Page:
What made you choose Portfolio Pathway?
It was Portfolio Pathway’s ability to do this UMA structure; that was a big driver. Also, its technology allowed us to create composites of our strategies. We liked that.

What benefits does Portfolio Pathway offer?
I think it gives us a lot of scale. Its platform is custodian-agnostic, so we can partner up with any custodian for a retail client. Right now we work with Schwab and Fidelity, but it’s available for TD and others too.

Also, since it’s a smaller player, I find I have direct access to the team there. I have a voice. I can actually tell them, “I’d like to see this functionality on your technology,” or, “Can we work on this deliverable for next year?” That back-and-forth communication, and their ability to execute these requests in a timely manner, is a much different experience than I had when working with a larger firm.

It’s like that old ad campaign for Avis: “We’re No. 2, so we try harder.”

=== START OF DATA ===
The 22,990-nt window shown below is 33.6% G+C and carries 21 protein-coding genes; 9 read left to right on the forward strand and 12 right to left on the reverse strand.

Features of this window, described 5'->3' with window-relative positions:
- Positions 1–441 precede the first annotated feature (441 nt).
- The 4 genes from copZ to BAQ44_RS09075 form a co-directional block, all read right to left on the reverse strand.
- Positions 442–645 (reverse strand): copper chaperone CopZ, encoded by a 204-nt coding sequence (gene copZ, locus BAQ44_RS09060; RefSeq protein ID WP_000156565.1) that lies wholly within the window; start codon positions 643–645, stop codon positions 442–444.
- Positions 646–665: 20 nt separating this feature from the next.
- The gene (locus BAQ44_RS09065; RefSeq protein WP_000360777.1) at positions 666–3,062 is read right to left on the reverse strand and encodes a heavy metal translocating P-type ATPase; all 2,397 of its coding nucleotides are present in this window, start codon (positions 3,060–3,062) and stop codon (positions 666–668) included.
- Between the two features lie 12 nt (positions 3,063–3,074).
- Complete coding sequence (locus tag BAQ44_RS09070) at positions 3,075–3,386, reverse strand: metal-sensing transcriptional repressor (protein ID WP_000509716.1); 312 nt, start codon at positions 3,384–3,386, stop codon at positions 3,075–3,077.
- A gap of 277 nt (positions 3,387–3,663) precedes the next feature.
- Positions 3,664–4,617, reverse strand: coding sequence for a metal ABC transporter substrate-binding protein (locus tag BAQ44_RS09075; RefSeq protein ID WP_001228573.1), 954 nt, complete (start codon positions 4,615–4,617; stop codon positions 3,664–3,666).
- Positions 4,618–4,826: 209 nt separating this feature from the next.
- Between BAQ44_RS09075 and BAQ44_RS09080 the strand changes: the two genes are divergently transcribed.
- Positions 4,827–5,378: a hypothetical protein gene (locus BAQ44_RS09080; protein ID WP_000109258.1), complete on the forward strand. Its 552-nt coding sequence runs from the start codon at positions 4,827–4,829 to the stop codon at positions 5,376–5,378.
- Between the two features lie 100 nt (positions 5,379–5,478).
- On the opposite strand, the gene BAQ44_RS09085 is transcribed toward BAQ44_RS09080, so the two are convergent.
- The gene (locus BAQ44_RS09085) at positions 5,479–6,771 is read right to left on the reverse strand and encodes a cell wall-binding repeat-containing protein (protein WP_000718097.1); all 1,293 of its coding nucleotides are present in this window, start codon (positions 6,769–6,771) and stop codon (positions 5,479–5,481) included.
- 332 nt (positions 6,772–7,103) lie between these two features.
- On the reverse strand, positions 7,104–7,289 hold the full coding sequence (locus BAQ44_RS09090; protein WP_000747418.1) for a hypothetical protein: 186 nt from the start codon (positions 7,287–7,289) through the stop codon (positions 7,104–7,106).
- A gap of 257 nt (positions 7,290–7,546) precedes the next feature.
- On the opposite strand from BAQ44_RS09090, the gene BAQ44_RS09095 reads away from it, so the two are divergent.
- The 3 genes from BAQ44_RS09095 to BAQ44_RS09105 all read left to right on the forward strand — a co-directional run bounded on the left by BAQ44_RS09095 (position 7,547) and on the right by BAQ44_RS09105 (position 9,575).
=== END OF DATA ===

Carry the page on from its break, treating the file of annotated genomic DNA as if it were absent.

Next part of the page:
Tell me a little about how you use the platform at your firm.
We use its portfolio management tool for modeling. All the portfolio managers provide trades to the trading desk for their specific strategies—bring Apple up 1%, say, and bring IBM down to 1%—and you can make those adjustments at the model level. Then it generates the trade across all our client accounts, and block-trades it at the respective custodian, such that all clients get an average price. So there’s no favoritism; everybody gets equal treatment.

Also, all of our retail advisor representatives have access to the platform, which they can use for client reports, to do account reviews, to provide tax information and so on. It allows us to easily review all the strategies in the clients’ allocations, to make sure we’re helping clients achieve their goals.

Portfolio Pathway’s software is cloud-based. Was that a selling point?
It is compelling, because our advisor representatives are located all around the U.S. So it was necessary for them to be able to access it from their home office, wherever that might be.

You’ve used Portfolio Pathway for a year. Do you see your relationship continuing in the future?
Absolutely. I’m even working on projects to get more data into the system, so that it can be a global system for all divisions, and provide analytics at the firm level as well as the division level.

Lara Crigger is a former staff writer for and ETF Report.